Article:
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April 2010
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Broom Corn – how to grow, soil conditions and what care should be taken.

Broom corn is a unique and fun crop to grow in a garden. Broom corn is not truly a corn plant. It is a grass-like sorghum plant that grows in a large fan-shaped bloom and it is striking in a garden. The colored blooms are wonderful in arrangements while the natural color makes great natural-bristled brooms. The uses for this dried crafting material are endless.
An annual plant that can grow as high as 15 ft. tall, broomcorn is very easy to cultivate because it can tolerate even the most unpleasant conditions.

Planting Broom Corn

– You should plant your broom corn that receives full sun.
– Prepare the soil and make sure to add plenty of nutrients; any corn plant is a heavy feeder and produce better in fertile soil.
– Make a 1-inch furrow in the soil the length of the row.
– Corn seed does better in rows of at least four deep; it helps pollination. If space is limited plant short rows, but keep the depth in planting to insure a good crop.
– Plant each broom corn kernel 1-inch deep making sure you have waited until two weeks after the last frost in your area.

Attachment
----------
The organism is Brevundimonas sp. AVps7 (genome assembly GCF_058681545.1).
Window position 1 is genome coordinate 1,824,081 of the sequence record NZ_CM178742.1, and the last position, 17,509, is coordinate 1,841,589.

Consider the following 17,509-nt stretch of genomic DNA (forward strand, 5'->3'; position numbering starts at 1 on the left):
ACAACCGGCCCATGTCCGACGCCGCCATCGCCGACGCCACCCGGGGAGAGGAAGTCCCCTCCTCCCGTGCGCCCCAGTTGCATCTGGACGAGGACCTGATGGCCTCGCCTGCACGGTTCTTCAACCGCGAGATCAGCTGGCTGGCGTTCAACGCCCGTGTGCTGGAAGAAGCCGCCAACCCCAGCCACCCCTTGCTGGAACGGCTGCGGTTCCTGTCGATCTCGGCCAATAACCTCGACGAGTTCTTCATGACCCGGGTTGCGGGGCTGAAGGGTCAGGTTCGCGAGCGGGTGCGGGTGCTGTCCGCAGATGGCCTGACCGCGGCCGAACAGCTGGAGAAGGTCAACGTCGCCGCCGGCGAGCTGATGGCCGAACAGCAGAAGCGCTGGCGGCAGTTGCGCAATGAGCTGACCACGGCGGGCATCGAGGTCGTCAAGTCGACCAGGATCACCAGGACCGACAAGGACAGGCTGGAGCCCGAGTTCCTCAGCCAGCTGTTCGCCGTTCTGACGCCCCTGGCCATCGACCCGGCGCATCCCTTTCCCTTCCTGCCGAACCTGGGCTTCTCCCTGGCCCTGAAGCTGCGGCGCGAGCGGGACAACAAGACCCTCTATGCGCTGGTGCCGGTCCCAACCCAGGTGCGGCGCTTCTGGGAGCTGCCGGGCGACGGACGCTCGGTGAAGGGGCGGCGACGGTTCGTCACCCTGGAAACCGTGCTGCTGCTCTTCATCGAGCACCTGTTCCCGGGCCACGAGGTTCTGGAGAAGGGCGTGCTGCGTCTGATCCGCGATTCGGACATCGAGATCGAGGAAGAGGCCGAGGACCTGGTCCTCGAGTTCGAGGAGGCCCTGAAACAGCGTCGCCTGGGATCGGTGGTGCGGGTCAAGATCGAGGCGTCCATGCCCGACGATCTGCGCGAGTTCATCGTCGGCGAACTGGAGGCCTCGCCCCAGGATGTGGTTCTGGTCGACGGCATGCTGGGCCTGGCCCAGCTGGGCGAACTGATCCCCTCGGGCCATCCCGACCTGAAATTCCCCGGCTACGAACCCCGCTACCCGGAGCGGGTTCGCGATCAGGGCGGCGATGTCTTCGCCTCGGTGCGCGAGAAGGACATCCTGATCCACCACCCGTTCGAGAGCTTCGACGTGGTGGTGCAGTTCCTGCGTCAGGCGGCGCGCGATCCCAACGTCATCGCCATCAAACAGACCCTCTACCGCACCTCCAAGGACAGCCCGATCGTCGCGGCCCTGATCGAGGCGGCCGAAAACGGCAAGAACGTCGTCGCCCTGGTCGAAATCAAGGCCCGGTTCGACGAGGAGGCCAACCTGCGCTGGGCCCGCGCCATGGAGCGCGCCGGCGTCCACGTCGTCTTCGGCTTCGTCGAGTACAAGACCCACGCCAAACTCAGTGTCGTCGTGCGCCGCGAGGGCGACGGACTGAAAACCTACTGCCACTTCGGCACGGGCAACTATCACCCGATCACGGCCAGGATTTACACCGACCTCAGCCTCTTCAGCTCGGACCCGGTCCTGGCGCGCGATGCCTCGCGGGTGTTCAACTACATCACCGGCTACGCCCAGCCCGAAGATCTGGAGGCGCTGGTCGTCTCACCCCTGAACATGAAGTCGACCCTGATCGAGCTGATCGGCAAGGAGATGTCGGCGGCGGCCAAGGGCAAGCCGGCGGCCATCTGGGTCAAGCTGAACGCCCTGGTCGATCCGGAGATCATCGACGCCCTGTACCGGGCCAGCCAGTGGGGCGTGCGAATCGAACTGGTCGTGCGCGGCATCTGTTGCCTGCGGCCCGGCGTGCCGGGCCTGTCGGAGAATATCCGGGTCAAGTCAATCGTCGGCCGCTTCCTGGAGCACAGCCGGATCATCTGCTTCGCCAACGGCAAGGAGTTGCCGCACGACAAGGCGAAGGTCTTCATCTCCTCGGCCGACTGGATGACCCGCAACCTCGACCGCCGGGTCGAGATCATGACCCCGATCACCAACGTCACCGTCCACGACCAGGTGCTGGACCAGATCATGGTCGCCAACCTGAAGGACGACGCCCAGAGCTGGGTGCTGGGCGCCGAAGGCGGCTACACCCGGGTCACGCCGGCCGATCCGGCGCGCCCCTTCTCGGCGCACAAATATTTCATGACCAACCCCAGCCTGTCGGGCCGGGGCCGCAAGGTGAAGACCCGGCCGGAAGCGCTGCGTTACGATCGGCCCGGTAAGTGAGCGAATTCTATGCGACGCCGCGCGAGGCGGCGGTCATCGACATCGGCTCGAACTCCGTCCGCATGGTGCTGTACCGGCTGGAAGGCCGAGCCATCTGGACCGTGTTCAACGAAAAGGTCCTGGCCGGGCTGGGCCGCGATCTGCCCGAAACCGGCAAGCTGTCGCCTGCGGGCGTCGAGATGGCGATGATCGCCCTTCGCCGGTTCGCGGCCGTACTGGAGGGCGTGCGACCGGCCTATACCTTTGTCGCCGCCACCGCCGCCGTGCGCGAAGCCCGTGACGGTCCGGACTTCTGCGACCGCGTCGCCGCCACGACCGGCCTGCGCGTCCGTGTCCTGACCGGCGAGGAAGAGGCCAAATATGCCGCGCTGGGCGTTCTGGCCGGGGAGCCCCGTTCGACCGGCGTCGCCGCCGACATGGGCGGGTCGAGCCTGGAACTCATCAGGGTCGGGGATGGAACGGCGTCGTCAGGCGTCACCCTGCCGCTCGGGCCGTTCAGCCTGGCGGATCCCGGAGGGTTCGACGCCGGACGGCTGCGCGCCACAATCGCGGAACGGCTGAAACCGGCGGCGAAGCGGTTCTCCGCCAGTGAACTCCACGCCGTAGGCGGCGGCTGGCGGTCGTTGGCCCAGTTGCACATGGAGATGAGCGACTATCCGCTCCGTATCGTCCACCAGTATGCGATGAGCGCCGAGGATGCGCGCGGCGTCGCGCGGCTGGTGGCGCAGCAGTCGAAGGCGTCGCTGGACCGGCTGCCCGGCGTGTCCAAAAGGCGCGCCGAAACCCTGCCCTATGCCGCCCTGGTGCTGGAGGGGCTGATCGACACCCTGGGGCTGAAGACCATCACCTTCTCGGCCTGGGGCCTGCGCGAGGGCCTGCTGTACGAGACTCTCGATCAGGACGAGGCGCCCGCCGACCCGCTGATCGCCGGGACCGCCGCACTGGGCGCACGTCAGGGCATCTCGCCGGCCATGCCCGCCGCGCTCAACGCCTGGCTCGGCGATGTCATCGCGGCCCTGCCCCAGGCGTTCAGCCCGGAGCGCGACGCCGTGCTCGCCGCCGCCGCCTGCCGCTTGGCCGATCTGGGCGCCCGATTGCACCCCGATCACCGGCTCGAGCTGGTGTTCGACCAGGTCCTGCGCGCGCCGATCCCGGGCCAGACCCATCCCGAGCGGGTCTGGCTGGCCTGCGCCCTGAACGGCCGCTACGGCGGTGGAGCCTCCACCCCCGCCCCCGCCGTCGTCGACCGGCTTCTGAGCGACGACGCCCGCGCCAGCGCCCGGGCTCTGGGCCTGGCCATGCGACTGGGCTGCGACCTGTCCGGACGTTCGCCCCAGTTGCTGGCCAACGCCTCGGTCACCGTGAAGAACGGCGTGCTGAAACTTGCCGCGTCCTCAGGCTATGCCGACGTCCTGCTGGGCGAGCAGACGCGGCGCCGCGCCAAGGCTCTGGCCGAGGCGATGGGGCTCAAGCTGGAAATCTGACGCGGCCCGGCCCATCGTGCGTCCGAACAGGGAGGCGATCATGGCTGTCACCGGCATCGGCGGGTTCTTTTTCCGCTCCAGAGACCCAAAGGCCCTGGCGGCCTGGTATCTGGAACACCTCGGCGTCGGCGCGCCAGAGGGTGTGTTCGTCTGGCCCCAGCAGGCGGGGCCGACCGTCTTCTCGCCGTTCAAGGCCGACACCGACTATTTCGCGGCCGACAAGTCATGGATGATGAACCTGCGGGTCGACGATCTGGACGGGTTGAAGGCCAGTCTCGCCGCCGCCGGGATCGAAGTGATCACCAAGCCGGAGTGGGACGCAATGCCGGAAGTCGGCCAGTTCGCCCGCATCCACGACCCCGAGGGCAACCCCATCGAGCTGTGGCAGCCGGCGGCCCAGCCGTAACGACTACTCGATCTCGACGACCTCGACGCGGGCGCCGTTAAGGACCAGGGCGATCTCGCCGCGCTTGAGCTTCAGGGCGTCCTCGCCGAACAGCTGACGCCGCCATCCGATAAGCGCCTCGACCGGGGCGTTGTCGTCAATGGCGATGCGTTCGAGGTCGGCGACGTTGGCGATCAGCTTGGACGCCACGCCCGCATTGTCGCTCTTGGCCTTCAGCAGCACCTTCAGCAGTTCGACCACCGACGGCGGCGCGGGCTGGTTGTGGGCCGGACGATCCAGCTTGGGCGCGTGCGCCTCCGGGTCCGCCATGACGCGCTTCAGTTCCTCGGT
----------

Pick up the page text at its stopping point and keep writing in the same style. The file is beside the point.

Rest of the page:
– Cover the seed with soil. Water the broom corn very well once a week.
– Water plants in the early morning or late afternoon so that the water does not evaporate in the sun.
– It is always best to water deeply and not as often.
– Your crop is ready in the fall when the stalks turn tannish brown.


Broom corn is ready to harvest when the plant turns from a yellow color to a green color before the seeds completely mature. When you harvest broom corn you can cut it off with a long stem and hang the plant upside down to dry.

Interesting Facts about Broom Corn

– The broomcorn plant is commonly known as a material for making brooms.
– The brooms made from these plants can also be used as crafting materials for decorative items.
– The broomcorn brush used in making brooms is usually about 20 in. long and is pea-green in color.
– The fibers of the brush are usually smooth, straight, and pliant-these qualities make the fibers perfect for broom making.
– On the other hand, broomcorn brush that has discolorations and is flat or coarse does not make a high-quality broom.
– Broom corn is also used in decorative bouquets that you use to brighten a home.
– Wreaths, bouquets, brooms, wall hangings and other craft bits and pieces can use broom corn.


– Remove any diseased or discolored plants immediately.
– Corn ear worm caterpillars can infest broom corn.
– Placing a small amount of mineral oil at the very tips of the plant will prevent the moths from laying their eggs there.

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